EPA is approving the Fairbanks CO Maintenance Plan and redesignating the Fairbanks CO nonattainment area to attainment. This redesignation is based on validated monitoring data and projections made in the maintenance demonstration. EPA believes the area will continue to meet the NAAQS for CO for at least ten years beyond this redesignation, as required by the Act. Alaska has demonstrated compliance with the requirements of section 107(d)(3)(E) based on information provided by ADEC and contained in the Alaska SIP and Fairbanks, Alaska CO maintenance plan. A Technical Support Document on file at the EPA Region 10 office contains a detailed analysis and rationale in support of the redesignation of Fairbank's CO nonattainment area to attainment.

VII. Statutory and Executive Order Reviews

Under Executive Order 12866 (58 FR 51735, October 4, 1993), this action is not a “significant regulatory action” and therefore is not subject to review by the Office of Management and Budget. For this reason, this action is also not subject to Executive Order 13211, “Actions Concerning Regulations That Significantly Affect Energy Supply, Distribution, or Use” (66 FR 28355, May 22, 2001). This action merely approves State law as meeting Federal requirements and imposes no additional requirements beyond those imposed by State law. Accordingly, the Administrator certifies that this rule will not have a significant economic impact on a substantial number of small entities under the Regulatory Flexibility Act (5 U.S.C. 601 et seq.). Because this rule approves pre-existing requirements Start Printed Page 44605under State law and does not impose any additional enforceable duty beyond that required by State law, it does not contain any unfunded mandate or significantly or uniquely affect small governments, as described in the Unfunded Mandates Reform Act of 1995 (Public Law 104-4).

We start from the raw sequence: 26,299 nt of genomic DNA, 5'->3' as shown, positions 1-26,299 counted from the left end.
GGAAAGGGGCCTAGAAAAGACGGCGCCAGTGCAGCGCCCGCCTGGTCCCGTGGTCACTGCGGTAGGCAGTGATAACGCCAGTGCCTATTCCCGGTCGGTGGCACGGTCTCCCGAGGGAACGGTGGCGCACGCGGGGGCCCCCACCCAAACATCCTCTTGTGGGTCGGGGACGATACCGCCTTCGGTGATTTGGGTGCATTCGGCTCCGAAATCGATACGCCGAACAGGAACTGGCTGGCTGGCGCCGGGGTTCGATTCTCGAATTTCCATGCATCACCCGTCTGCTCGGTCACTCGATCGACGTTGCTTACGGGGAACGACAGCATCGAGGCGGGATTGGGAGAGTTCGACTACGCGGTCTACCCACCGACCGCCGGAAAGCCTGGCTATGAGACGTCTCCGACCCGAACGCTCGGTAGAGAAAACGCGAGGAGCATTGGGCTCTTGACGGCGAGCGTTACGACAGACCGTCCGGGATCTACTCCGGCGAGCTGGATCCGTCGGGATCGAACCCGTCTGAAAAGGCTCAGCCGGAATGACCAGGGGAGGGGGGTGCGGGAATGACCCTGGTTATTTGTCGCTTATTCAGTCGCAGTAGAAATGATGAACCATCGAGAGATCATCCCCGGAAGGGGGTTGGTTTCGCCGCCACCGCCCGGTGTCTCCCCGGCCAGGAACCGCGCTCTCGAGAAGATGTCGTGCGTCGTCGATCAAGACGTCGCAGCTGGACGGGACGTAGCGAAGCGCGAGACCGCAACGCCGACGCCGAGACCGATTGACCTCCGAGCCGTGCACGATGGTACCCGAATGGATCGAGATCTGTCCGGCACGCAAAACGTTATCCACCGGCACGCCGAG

This rule also does not have tribal implications because it will not have a substantial direct effect on one or more Indian tribes, on the relationship between the Federal Government and Indian tribes, or on the distribution of power and responsibilities between the Federal Government and Indian tribes, as specified by Executive Order 13175 (65 FR 67249, November 9, 2000). This action also does not have federalism implications because it does not have substantial direct effects on the States, on the relationship between the national government and the States, or on the distribution of power and responsibilities among the various levels of government, as specified in Executive Order 13132 (64 FR 43255, August 10, 1999). This action merely approves a State rule implementing a Federal standard, and does not alter the relationship or the distribution of power and responsibilities established in the Clean Air Act. This rule also is not subject to Executive Order 13045 “Protection of Children from Environmental Health Risks and Safety Risks” (62 FR 19885, April 23, 1997), because it is not economically significant.